Could you be more specific, Arthur? When? Which jihadists? I have been under the impression that, at least recently, the Alawite-dominated Syrian regime has had good relations with the Shia-dominated Iraqi regime, at least when the latter has been able to resist U.S. pressures, and that both are regarded as enemies by Sunni sectarians, the most extreme of whom are probably those who call themselves ‘Al Qaeda in Iraq’.

It’s certainly possible that the Syrian regime was too careless, if it in fact had the power to be selective, about whom it let pass through Syria to fight the United Snakes occupiers of Iraq, although it was right in principle for the Syrian government to let people through for that purpose.


Arthur October 13, 2012 at 9:02 pm

Which jihadis? – the group now returning from Iraq calling themselves the Al Nusra front.

Since you are a person like the Assad regime, they are people like you and so they too felt that it was right in principle to “carelessly” let people through for the purpose of fighting the US even though they were not just Sunni sectarians but takfiri mass murderers.

The US and Saudis did the same using Al Qaeda to fight the Soviets in Afghanistan.

Reactionary stupidity is nothing unusual.


Brian S. October 13, 2012 at 7:57 am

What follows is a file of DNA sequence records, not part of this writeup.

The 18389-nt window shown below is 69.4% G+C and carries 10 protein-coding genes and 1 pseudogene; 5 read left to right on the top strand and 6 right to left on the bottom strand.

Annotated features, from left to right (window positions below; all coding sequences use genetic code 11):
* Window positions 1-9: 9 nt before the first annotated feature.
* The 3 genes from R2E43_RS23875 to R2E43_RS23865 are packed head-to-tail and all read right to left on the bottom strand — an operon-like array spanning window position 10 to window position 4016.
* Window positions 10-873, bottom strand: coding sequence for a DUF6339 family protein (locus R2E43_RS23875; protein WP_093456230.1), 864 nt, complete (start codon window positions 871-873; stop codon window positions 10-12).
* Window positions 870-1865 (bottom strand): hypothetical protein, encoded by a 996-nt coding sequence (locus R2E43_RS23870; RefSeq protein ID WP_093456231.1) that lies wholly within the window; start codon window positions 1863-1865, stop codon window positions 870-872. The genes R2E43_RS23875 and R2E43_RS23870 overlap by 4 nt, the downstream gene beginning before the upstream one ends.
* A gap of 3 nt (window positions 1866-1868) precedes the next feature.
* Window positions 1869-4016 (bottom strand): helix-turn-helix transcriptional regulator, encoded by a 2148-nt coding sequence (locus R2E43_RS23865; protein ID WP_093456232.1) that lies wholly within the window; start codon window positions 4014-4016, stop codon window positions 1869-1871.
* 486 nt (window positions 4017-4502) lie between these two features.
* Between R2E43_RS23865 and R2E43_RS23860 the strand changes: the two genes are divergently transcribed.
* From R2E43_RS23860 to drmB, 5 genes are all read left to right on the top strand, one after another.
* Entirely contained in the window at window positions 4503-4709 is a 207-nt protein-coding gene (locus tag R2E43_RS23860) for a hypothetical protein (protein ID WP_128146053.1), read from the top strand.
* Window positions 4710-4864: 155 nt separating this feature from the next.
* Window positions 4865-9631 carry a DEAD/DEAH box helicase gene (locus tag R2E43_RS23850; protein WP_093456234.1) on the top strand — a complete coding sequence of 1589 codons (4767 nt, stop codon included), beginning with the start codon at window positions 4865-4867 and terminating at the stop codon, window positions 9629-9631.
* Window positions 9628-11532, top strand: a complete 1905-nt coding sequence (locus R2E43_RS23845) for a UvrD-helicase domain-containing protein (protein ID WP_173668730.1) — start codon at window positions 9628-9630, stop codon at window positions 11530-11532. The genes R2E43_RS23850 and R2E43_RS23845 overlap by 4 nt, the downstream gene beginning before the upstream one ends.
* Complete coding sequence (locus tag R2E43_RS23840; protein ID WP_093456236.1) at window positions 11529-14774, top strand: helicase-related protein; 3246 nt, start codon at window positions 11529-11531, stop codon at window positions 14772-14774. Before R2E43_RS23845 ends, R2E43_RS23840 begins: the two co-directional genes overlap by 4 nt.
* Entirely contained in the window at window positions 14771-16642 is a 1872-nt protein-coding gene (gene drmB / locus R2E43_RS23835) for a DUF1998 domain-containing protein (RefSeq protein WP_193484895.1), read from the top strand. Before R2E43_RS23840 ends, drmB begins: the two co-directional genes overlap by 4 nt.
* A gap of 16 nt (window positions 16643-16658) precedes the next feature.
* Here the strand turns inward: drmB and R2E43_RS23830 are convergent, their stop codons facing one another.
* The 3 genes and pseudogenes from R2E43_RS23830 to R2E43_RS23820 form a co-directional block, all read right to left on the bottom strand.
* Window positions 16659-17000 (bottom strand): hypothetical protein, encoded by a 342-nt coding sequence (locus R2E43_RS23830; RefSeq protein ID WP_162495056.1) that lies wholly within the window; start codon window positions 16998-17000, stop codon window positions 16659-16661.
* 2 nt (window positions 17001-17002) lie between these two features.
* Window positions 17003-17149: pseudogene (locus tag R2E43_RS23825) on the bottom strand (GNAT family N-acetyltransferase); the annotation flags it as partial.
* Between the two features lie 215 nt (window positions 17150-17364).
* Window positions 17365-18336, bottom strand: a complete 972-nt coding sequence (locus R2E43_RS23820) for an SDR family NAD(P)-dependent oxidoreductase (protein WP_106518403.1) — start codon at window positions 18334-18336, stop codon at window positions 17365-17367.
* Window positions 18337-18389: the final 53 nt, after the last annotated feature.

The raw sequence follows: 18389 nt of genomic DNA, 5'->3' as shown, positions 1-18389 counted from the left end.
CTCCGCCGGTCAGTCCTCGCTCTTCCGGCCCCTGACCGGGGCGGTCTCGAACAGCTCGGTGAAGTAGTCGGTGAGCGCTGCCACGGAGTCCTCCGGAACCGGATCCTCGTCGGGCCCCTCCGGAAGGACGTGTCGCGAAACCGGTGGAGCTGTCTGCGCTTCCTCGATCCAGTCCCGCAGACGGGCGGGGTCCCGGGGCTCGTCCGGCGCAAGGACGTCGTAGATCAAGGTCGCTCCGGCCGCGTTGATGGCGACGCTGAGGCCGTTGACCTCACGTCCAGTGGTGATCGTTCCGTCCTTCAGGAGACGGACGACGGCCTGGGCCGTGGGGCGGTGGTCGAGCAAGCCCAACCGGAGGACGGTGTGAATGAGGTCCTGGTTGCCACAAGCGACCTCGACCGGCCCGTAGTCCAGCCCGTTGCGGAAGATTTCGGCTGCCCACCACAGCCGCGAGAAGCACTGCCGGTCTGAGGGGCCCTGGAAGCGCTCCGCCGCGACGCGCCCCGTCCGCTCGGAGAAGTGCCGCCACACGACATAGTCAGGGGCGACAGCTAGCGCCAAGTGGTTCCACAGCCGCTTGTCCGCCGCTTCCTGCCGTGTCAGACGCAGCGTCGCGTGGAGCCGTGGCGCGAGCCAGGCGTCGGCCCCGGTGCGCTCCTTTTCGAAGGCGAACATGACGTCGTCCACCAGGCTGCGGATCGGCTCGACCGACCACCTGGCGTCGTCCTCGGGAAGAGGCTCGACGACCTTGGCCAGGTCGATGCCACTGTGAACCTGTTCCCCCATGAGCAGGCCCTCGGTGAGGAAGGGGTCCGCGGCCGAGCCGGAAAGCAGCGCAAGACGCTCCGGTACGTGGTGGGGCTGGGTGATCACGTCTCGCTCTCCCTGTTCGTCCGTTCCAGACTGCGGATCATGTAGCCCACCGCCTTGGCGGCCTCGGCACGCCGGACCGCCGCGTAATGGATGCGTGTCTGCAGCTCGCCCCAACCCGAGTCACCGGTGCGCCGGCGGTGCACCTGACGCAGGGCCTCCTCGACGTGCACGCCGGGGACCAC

@ Tony:re Turkish interception of Syrian military equipment : For the last 18 months we have been witnessing a brutal regime slaughtering its own people in the thousands, and your instinct hasbeen to sign up as a cheer leader for the killers; now we have a minor incident in which there was no loss of life, no injuries (not even band-aid needed) and you come over all self-righteously indignant. Has your hypocrisy no limits?


Aaron Aarons October 14, 2012 at 10:12 am

The important issue is whether or not one legitimizes the assertion by the imperialists of their ‘right’ to take such actions.

BTW, why is a ‘regime slaughtering its own people’ worse than one slaughtering people who are not ‘its own’ ? Is it because imperialist powers don’t usually slaughter ‘their own’ people?


Aaron Aarons October 14, 2012 at 8:34 am

Genuine leftists sided with the pro-soviet government of Afghanistan against both the U.S. and its clients. In Iraq, there was no side to wholly support once the imperialist invasion succeeded, but actions directed specifically against the imperialists and those closely tied to them, and not having a sectarian character, were supportable. Hypothetically, if leftists could have given reactionary Islamists information to help them target imperialist forces, it would have bee correct to do so. OTOH, it would have been wrong to help such reactionaries obtain weapons, which they might well have used for other purposes.


Aaron Aarons October 14, 2012 at 10:31 am

In case there’s any confusion, this was a response to the comment by Arthur that begins with ‘Which jihadis?’. I don’t know whether its appearance in the wrong place is my mistake or the fault of the website software. But whatever problems there might be with the latter, at least it’s not as annoying as DISQUS.